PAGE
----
A SHARK attack in June 2012 left a lasting impression on members of Mullaloo Surf Life Saving Club.
Martin Kane was paddling with four fellow club members about 1km south of Mullaloo beach when a shark hit the back of his surf ski and knocked him into the water about 150m from shore.
Mr Kane was unharmed but club president Carlo Tenaglia said the fear, worry and reality of the incident hit the club.
“We had always known sharks were out there but we were never too concerned,” he said.
“We’d had a few sightings but this was out of the blue.”
The incident prompted the club to form BeachLAB – a group to research where and how technology could help prevent a similar situation.
Through a partnership with Curtin University’s Centre for Marine Science and Technology, the club has developed a world first shark monitoring system for the detection and warning of tagged sharks at Mullaloo.
Mr Tenaglia said the club’s system complemented the Department of Fisheries’ project that has two receivers about 600m from shore at Mullaloo beach to detect tagged sharks within 250m to 400m of the buoy.
He said the Fisheries project had shown marginal success but if a tagged shark was detected, there was a delay of up to two minutes before it was reported via text message or posted on Twitter and most people would not have access to a phone when on the beach.
He said the club wanted to develop a system similar to Fisheries’ but not have it connected by satellite because it was too slow.
Placed about 200m offshore and 500m apart, the club’s two buoys are directly connected to its Beach Safety Command and Control radio system that receives the tagged shark detection and immediately activates a warning siren and flashing light to alert beach users.
The system was developed and buoys deployed using donations, funding from the club and volunteers’ time including Whitfords Volunteer Sea Rescue.
The buoys are constantly “self-checking” by sending a message every 10 minutes to show they are still working and a message every 30 minutes to notify they are still detecting tags placed in the water for testing.
“It isn’t fool-proof and neither is people watching from the beach but it’s a better level of detection,” Mr Tenaglia said.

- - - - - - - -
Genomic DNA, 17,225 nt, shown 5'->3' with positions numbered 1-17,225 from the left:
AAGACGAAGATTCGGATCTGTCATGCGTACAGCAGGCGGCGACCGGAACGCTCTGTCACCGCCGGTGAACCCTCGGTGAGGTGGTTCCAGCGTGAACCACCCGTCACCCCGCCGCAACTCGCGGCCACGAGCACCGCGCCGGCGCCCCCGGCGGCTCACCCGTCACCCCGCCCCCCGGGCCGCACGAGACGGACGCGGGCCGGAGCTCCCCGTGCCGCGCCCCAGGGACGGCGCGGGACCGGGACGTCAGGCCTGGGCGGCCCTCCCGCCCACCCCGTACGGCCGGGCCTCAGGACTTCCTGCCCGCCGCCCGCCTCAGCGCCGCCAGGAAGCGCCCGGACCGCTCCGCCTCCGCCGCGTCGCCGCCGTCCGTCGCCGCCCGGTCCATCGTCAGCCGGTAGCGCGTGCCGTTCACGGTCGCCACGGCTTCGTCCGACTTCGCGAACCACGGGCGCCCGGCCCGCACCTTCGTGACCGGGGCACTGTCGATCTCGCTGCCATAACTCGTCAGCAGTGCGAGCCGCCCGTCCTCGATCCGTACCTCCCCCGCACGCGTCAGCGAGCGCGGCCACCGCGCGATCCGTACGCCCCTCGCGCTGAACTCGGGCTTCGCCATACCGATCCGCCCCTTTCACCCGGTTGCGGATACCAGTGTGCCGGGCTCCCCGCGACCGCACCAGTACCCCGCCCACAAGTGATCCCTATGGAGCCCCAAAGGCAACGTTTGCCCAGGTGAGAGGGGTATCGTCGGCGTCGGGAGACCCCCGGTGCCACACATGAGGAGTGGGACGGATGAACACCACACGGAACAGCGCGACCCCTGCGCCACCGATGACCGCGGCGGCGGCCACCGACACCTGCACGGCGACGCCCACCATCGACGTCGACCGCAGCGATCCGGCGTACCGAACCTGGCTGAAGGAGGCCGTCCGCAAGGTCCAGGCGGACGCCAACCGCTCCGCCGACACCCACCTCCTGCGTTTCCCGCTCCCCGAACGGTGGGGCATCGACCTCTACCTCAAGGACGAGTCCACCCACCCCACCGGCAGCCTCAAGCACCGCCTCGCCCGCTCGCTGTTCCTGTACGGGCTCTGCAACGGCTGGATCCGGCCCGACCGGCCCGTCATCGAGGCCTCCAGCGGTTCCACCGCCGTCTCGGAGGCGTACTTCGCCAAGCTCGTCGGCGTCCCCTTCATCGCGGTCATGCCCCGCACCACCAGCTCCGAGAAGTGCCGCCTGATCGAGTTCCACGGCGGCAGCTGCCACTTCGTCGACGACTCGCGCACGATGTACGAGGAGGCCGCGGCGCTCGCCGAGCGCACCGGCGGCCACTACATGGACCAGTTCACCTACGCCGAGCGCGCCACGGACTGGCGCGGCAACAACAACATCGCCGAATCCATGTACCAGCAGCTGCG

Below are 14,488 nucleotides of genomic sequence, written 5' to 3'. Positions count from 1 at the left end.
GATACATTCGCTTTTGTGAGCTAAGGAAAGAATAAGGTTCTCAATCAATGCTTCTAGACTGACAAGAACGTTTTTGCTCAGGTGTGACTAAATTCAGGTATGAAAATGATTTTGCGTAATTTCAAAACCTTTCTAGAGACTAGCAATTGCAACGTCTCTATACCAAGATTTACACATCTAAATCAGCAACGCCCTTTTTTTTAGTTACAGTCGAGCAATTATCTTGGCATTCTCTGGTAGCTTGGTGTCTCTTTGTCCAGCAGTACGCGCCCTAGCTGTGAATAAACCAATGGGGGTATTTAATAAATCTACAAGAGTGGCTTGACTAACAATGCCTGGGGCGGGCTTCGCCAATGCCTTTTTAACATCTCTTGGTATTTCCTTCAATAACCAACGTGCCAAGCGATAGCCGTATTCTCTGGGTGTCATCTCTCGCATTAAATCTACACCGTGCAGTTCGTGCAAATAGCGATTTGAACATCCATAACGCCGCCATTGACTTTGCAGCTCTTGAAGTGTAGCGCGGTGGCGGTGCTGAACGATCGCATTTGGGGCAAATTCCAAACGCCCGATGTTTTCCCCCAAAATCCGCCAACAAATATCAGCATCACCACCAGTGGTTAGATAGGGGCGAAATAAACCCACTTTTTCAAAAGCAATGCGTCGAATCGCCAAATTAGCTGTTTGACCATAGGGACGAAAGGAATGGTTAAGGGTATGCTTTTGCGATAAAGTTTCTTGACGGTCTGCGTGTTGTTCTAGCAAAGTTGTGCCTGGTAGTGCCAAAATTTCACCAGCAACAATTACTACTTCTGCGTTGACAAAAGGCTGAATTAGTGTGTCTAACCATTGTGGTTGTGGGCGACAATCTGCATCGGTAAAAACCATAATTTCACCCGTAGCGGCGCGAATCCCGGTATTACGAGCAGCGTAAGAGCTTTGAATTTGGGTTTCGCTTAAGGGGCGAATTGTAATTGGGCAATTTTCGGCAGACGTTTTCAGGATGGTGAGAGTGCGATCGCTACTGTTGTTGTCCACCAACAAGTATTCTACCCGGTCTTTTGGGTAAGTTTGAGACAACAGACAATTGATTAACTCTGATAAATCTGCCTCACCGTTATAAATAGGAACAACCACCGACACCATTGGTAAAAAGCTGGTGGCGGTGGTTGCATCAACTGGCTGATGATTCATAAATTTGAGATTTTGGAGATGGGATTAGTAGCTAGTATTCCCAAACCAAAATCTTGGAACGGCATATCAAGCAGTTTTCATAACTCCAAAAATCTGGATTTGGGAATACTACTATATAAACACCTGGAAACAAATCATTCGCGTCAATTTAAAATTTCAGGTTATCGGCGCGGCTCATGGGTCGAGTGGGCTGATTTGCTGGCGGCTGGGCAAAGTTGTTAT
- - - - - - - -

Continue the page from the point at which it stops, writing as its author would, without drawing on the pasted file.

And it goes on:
“It’s about raising the effectiveness of patrols on the beach.”
The system can also be used on unpatrolled beaches and has been designed to be used in remote areas, such as surfing beaches in the South-West, powered with solar panels or batteries.
Mr Tenaglia said with the club’s and Fisheries’ buoys, there was about one square kilometre of coverage but the desire was to create a “virtual curtain of sonar detectors” along the beach, which could also detect untagged sharks.
Only about 200 to 300 sharks have been tagged.
He said the group had done some studies into the technology but funds to enable more trials were limited.
“There is still quite a bit of work and science to do,” he said.
“This is people’s lives so we want to be confident it works.”
He said it would cost about $600,000 to set up sonar receivers to cover the beach’s 4km coastline.
He said the club had also looked at using drones, which would be costly, and aerial surveillance but its success depended on many conditions including the sun, clouds, sea breeze and waves and the helicopter patrols were infrequent.
The BeachLAB group has also been researching underwater acoustics and how to create a negative sound to mask the noise of people in the water and create a silent environment to deter sharks from the area.
Mullaloo SLSC was a finalist in the community category of the WA Information Technology and Telecommunications Alliance’s 2015 Incite Awards for its shark detection radio system.